iABlog

How to set up Bridge Networking with a Wireless Interface in KVM

22 Jan 2022 | tutorial, kvm, networking, linux, vfio, vm

By default, KVM sets up a NAT network for guest VMs. This is fine for most use cases, but I wanted to access the guest VMs via my local network. Bridge networks allow guest VMs to obtain an IP address on the local network's subnet, which allows any device on the network to communicate directly with the guest VM.

However, KVM only officially supports bridge networking with wired interfaces. For wireless interfaces, a lot of the information is outdated and/or incomplete so here's my take on it. I've mixed and match several sources and managed to get it working.

Concept

The workaround to creating a bridge network is to use something called Proxy ARP. ARP, in a nutshell, matches IP address with MAC address in your network.

How does ARP works? For example, we have two devices in our network A and B, and A wants to know the MAC address of device B. First, device A will use ARP to query for the MAC address of device B. Then B would respond to the ARP query with its own MAC address.

In the case of Proxy ARP, as the name suggest the ARP response is done by someone else. For this workaround, the host machine will respond to ARP request directed towards the guest machines.

How To Set Up Bridge Networking

The simplest way to set up bridge networking is via virt-manager. Under Edit > Connection Details > Virtual Networks we will add a new virtual network.

Create virtual network dialog
Create virtual network dialog

IPv4 configuration

Here, we set the range of IP address the guest OS will receive. Here you should input an IP address range that is same as your local network's subnet. Note that the IP address are assigned by the host machine and not your router. Hence, the IP address listed here should not be in the same range as your router's DHCP address to avoid IP address conflicts.

In my case, my local network's subnet is 192.168.1.x. I then set the range to 192.168.1.90/28, which is between 192.168.1.88 and 192.168.1.94. In my router settings, I set my DHCP address range to between 192.168.1.100 and 192.168.1.254 to avoid conflicts.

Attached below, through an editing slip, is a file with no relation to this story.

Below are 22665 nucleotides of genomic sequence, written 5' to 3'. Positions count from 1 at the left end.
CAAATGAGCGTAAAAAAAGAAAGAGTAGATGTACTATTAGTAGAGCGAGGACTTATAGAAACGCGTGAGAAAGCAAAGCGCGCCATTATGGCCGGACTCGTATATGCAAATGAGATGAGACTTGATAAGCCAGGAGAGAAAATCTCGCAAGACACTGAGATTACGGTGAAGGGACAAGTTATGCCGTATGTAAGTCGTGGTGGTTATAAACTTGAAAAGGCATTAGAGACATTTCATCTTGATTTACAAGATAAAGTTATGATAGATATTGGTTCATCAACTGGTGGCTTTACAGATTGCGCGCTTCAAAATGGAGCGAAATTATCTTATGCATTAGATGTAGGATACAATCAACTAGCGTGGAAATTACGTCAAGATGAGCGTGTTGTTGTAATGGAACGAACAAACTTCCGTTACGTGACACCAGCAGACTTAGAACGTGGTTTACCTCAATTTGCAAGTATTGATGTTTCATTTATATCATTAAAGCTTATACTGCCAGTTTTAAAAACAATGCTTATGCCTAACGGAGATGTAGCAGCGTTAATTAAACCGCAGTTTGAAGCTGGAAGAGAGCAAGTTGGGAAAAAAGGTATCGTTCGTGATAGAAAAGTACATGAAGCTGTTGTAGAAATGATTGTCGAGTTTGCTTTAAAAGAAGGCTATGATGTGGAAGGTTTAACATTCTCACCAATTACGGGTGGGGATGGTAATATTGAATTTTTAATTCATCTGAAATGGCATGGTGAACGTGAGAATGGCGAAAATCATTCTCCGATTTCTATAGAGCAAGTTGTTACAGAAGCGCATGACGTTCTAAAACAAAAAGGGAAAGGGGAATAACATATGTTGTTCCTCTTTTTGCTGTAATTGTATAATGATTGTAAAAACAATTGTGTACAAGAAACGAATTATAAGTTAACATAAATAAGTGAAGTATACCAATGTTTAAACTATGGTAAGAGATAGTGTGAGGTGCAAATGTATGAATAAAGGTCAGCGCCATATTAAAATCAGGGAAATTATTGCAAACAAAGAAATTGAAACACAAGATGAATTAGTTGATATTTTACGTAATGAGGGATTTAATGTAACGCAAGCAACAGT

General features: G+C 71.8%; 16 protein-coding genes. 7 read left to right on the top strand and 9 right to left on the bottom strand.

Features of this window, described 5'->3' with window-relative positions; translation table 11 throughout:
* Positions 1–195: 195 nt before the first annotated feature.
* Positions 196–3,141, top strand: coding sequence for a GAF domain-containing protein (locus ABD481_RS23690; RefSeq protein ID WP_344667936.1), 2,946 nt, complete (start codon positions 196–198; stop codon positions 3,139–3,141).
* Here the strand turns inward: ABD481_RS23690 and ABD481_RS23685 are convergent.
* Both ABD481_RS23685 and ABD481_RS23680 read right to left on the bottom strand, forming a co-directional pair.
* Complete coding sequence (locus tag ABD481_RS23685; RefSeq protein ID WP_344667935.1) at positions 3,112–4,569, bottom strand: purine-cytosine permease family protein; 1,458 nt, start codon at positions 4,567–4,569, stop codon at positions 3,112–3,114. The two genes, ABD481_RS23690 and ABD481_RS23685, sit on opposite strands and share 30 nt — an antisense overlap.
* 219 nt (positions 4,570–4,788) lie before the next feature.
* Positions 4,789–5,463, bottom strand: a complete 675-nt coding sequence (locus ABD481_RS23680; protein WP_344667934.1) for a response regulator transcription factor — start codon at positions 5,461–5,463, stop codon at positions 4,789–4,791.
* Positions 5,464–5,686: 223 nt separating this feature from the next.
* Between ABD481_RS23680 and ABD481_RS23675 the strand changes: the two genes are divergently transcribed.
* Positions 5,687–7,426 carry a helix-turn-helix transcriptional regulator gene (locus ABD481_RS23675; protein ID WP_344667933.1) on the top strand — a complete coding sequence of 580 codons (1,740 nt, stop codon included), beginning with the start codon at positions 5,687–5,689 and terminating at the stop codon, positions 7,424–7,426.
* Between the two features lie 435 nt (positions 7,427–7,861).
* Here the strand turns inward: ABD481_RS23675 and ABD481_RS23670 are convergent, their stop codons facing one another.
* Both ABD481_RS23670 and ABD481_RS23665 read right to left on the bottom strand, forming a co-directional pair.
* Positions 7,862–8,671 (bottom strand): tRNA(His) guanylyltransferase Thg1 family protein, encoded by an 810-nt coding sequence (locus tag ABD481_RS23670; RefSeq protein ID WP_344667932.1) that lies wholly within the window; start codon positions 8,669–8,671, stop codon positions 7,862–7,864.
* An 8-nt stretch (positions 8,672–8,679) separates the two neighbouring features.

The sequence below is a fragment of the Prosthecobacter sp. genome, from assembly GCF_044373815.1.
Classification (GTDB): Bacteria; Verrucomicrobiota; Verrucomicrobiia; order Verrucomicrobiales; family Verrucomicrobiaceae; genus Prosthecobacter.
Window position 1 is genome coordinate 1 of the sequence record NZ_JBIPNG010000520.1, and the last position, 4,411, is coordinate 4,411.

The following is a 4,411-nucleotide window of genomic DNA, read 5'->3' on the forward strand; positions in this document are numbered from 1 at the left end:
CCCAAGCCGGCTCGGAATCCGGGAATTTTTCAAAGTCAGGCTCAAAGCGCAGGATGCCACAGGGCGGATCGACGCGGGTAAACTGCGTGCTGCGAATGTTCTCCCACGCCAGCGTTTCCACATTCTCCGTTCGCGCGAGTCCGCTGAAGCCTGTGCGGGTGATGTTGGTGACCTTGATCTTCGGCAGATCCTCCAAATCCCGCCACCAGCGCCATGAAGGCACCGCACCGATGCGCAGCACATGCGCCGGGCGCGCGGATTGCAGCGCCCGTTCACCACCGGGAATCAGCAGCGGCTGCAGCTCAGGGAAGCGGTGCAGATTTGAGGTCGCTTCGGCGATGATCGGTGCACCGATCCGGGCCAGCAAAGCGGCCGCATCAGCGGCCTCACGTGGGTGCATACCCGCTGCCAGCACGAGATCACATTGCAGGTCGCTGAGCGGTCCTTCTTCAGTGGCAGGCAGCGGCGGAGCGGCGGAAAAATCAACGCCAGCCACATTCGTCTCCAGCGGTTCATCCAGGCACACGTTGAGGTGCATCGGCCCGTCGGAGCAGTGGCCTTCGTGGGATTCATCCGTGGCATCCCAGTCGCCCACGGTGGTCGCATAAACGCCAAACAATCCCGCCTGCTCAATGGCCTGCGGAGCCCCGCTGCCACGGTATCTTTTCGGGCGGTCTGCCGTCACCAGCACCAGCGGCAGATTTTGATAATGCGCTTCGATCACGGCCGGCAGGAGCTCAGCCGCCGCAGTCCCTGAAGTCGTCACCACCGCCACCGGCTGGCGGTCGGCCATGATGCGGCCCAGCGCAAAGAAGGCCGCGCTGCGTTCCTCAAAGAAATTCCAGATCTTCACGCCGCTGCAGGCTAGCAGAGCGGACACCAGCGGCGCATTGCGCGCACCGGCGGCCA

For IPv6 configuration and DNS, I left it at default settings.

Click Finish, and the virtual network will be created:

proxyArp virtual network created with interface virbr1
proxyArp virtual network created with interface virbr1

Change network interface for guest VM

We then change the network interface for the guest VM. Under virt-manager, we edit the guest VM configuration by selecting the NIC assigned to the guest VM and change the network source to the newly created network bridge interface, in this case virbr1.

VM network physical interface setting

Hit Apply to save the configuration.

Setting up proxy ARP

We need to enable proxy ARP on both the wireless interface and the bridge interface. We do this by using sysctl:

$ sudo sysctl net.ipv4.conf.wlo1.proxy_arp=1
$ sudo sysctl net.ipv4.conf.virbr1.proxy_arp=1

Replace wlo1 and virbr1 with yourr wireless interface and bridge interface respectively.

Try it out!

Try starting up your VM. If all goes well, your VM will receive an IP address with the same subnet on your local network and working internet connection, and your host's internet will continue to function normally.

Persisting proxy ARP settings

The proxy ARP settings above only takes effect until you reboot your machine. In order to persist the configs, we need to add them into the sysctl config file. In arch linux, we create a file in /etc/sysctl.d/proxy_arp.conf:

net.ipv4.conf.all.proxy_arp=1
net.ipv4.conf.wlo1.proxy_arp=1
net.ipv4.conf.virbr1.proxy_arp=1

Reference

If this doesn't work for you, try this instead if you have a spare router lying around:


Adwin Ying's avatar
Adwin Ying

Self-taught full-stack web dev based in Tokyo. Occasionally wrecks servers through self-hosting and homelab-ing.

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